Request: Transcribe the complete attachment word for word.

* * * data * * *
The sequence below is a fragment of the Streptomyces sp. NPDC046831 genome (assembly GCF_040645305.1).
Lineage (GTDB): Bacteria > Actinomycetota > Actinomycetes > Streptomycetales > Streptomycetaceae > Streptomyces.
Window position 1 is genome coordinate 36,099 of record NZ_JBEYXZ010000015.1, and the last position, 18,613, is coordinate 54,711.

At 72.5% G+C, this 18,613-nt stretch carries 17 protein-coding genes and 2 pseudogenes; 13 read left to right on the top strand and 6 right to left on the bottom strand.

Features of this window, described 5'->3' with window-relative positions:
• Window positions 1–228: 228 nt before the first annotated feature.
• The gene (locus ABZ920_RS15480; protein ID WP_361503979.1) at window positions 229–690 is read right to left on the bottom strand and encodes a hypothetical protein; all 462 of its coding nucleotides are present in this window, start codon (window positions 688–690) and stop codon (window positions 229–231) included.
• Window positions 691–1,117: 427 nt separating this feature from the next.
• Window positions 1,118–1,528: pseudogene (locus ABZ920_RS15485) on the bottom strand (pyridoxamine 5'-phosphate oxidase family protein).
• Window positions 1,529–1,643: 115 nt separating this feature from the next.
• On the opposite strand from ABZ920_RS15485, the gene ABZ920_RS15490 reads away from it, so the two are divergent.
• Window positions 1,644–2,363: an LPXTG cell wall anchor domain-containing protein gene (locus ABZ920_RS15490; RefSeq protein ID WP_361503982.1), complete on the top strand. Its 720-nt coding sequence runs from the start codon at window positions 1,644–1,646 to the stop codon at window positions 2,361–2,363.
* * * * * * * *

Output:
The sequence below is a fragment of the Streptomyces sp. NPDC046831 genome (assembly GCF_040645305.1).
Lineage (GTDB): Bacteria > Actinomycetota > Actinomycetes > Streptomycetales > Streptomycetaceae > Streptomyces.
Window position 1 is genome coordinate 36,099 of record NZ_JBEYXZ010000015.1, and the last position, 18,613, is coordinate 54,711.

At 72.5% G+C, this 18,613-nt stretch carries 17 protein-coding genes and 2 pseudogenes; 13 read left to right on the top strand and 6 right to left on the bottom strand.

Features of this window, described 5'->3' with window-relative positions:
• Window positions 1–228: 228 nt before the first annotated feature.
• The gene (locus ABZ920_RS15480; protein ID WP_361503979.1) at window positions 229–690 is read right to left on the bottom strand and encodes a hypothetical protein; all 462 of its coding nucleotides are present in this window, start codon (window positions 688–690) and stop codon (window positions 229–231) included.
• Window positions 691–1,117: 427 nt separating this feature from the next.
• Window positions 1,118–1,528: pseudogene (locus ABZ920_RS15485) on the bottom strand (pyridoxamine 5'-phosphate oxidase family protein).
• Window positions 1,529–1,643: 115 nt separating this feature from the next.
• On the opposite strand from ABZ920_RS15485, the gene ABZ920_RS15490 reads away from it, so the two are divergent.
• Window positions 1,644–2,363: an LPXTG cell wall anchor domain-containing protein gene (locus ABZ920_RS15490; RefSeq protein ID WP_361503982.1), complete on the top strand. Its 720-nt coding sequence runs from the start codon at window positions 1,644–1,646 to the stop codon at window positions 2,361–2,363.